A Tallahassee insurance executive described Auto-Owners as a "fine company … that wants to stay here but under the current circumstances they are finding it more and more difficult to do business here."


Hunter started here Valentine's Day

Hunter, who arrived in Tallahassee on Valentine's Day to begin his new job, is a member of the American Academy of Actuaries and served as a federal insurance administrator under Presidents Ford and Carter and as Texas Insurance Commissioner in the early 1990s.

A resident of Arlington, Va., Hunter is being paid $55,000 to help Florida calculate property insurance rate reductions that should be possible for insurers buying state reinsurance that is cheaper than the reinsurance on the private market.

Deadline for Hunter's report is March 15.

Insurance Commissioner Kevin McCarty said he is pleased to recruit someone of Hunter's stature. "The body of work Bob has put together over the years is legendary," McCarty said. "He is truly one of the great minds on issues surrounding the insurance industry, and I am grateful we were able to attract him to Florida to take on this very important project."

But the insurance industry has another opinion on Hunter.

"The reaction out there is just disbelief," said Jeff Grady, president of the Florida Association of Independent Agents, a professional group that represents nearly 1,500 independent agents.

Grady said he has received "volumes of calls" from agents about the Hunter announcement. A typical reaction, he said, was "This can't be real." And, "You have to be kidding."

The feeling among agents, according to Grady, is that the state's approach "is not balanced." He described Hunter as a "guy whose occupation is to crusade against the insurance industry…hiring him for this job is like putting the president of State Farm in that position."

Grady also questioned the need for the state to retain anyone to help interpret savings from the new law. "There has never been a team of experts swoop into town and been paid $55,000 for doing something that the Office of Insurance Regulation (OIR) routinely has shown that it has the capability to do," he said.

Commissioner McCarty said OIR needs Hunter to help "accurately price the rate reductions."

OIR has retained Paul Walther, a reinsurance specialist and consultant, to work with Hunter on this project. The state contract provides for a fee of up to $100,000 for Walther, who is based in Lake Mary in central Florida.

Hunter told The Islander in a telephone interview that his assignment is to do an actuarial analysis of the difference between what insurers now pay for reinsurance and what they will pay when they buy it from the Florida Hurricane Catastrophe Fund, commonly known as the Cat Fund.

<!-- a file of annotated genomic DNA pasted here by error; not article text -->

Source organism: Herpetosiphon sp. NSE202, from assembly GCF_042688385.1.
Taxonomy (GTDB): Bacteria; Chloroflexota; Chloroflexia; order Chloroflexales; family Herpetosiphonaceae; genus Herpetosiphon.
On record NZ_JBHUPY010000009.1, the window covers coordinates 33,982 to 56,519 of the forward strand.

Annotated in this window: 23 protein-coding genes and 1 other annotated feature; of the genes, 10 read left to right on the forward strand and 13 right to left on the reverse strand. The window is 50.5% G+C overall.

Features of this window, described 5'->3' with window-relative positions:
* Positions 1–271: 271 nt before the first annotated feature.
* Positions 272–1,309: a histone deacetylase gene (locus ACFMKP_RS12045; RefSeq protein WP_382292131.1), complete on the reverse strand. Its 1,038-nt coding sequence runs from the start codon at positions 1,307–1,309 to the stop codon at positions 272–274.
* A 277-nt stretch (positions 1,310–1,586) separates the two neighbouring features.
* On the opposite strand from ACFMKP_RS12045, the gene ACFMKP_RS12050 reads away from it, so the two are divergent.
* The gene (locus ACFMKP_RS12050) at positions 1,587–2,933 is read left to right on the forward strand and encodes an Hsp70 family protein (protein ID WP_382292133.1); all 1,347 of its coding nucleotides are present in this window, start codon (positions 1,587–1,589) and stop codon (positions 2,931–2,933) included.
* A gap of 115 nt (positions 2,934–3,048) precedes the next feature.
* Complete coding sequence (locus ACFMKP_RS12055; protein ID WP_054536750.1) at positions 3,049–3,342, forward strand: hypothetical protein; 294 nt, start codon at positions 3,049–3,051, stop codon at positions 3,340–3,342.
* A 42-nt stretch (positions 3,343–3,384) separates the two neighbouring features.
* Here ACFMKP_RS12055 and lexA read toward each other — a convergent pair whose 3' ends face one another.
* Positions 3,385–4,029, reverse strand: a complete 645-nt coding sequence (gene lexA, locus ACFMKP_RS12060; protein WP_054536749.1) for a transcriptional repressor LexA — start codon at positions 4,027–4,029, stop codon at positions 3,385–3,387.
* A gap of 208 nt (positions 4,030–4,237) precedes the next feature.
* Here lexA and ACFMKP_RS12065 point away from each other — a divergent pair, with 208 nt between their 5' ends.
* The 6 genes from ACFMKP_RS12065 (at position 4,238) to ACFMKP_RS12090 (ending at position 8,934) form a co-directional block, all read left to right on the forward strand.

He said his analysis will consist of a sample of the 250 property insurance companies operating in Florida.

The result of the sampling will be the percentage reduction that the new legislation should yield. Once that number is established, each residential property insurer will have to file new reduced rates for policies written or renewed on or after June 1.

Hunter said that he has reviewed Florida's current property insurance rates and found them to be "grossly excessive." He predicted that there will be "significant savings" for policyholders once the changes required by the law are in place.

"No other state has done anything like this on property insurance," Hunter said.

He also said that the private reinsurance companies "are very upset that other states are starting to look at Florida's new law."


Pay premiums on time

Mixon has an important message for all policyholders as the insurance crisis continues for many property owners.

"Pay your premium on time," he said.

Failing to get your money to the insurance company when it is due can result in loss of coverage and the need to find a new insurer and possibly pay even higher rates, he said.

If the policy is due on the first of the month, it is essential to make the payment or get it postmarked on or before the first, he said.

"Otherwise you can cry, you can call the governor, you can do whatever you want, and it will do no good, because the company has the grounds to drop you when you are late," he said.

And in a time when companies are seeking ways to reduce their exposure by eliminating policyholders, especially those in high-risk areas like Anna Maria Island, you can best protect yourself by paying premiums when they are due, he said.

"It is a mistake to wait," he said.